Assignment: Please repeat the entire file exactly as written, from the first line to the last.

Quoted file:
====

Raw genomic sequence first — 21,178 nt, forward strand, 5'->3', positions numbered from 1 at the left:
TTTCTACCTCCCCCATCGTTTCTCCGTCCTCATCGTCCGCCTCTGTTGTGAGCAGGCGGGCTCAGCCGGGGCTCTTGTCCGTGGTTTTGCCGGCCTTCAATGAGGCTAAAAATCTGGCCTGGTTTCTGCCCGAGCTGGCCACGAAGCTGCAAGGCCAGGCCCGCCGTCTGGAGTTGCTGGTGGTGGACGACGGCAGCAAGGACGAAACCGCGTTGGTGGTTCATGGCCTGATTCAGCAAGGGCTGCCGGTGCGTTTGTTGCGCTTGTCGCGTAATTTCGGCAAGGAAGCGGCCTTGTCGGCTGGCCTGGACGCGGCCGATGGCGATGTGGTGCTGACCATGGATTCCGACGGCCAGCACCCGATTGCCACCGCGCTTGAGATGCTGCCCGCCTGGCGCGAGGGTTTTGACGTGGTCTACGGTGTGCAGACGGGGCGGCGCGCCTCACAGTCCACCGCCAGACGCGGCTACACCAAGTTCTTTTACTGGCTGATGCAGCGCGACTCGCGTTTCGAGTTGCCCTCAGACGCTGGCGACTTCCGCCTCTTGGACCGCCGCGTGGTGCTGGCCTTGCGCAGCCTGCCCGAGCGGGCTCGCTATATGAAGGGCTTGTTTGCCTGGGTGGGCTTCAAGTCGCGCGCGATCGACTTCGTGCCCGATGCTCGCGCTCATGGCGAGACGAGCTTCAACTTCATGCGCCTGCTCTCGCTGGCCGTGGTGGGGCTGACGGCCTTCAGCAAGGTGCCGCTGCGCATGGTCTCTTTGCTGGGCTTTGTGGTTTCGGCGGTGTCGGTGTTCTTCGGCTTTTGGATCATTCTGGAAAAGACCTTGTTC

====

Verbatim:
Raw genomic sequence first — 21,178 nt, forward strand, 5'->3', positions numbered from 1 at the left:
TTTCTACCTCCCCCATCGTTTCTCCGTCCTCATCGTCCGCCTCTGTTGTGAGCAGGCGGGCTCAGCCGGGGCTCTTGTCCGTGGTTTTGCCGGCCTTCAATGAGGCTAAAAATCTGGCCTGGTTTCTGCCCGAGCTGGCCACGAAGCTGCAAGGCCAGGCCCGCCGTCTGGAGTTGCTGGTGGTGGACGACGGCAGCAAGGACGAAACCGCGTTGGTGGTTCATGGCCTGATTCAGCAAGGGCTGCCGGTGCGTTTGTTGCGCTTGTCGCGTAATTTCGGCAAGGAAGCGGCCTTGTCGGCTGGCCTGGACGCGGCCGATGGCGATGTGGTGCTGACCATGGATTCCGACGGCCAGCACCCGATTGCCACCGCGCTTGAGATGCTGCCCGCCTGGCGCGAGGGTTTTGACGTGGTCTACGGTGTGCAGACGGGGCGGCGCGCCTCACAGTCCACCGCCAGACGCGGCTACACCAAGTTCTTTTACTGGCTGATGCAGCGCGACTCGCGTTTCGAGTTGCCCTCAGACGCTGGCGACTTCCGCCTCTTGGACCGCCGCGTGGTGCTGGCCTTGCGCAGCCTGCCCGAGCGGGCTCGCTATATGAAGGGCTTGTTTGCCTGGGTGGGCTTCAAGTCGCGCGCGATCGACTTCGTGCCCGATGCTCGCGCTCATGGCGAGACGAGCTTCAACTTCATGCGCCTGCTCTCGCTGGCCGTGGTGGGGCTGACGGCCTTCAGCAAGGTGCCGCTGCGCATGGTCTCTTTGCTGGGCTTTGTGGTTTCGGCGGTGTCGGTGTTCTTCGGCTTTTGGATCATTCTGGAAAAGACCTTGTTC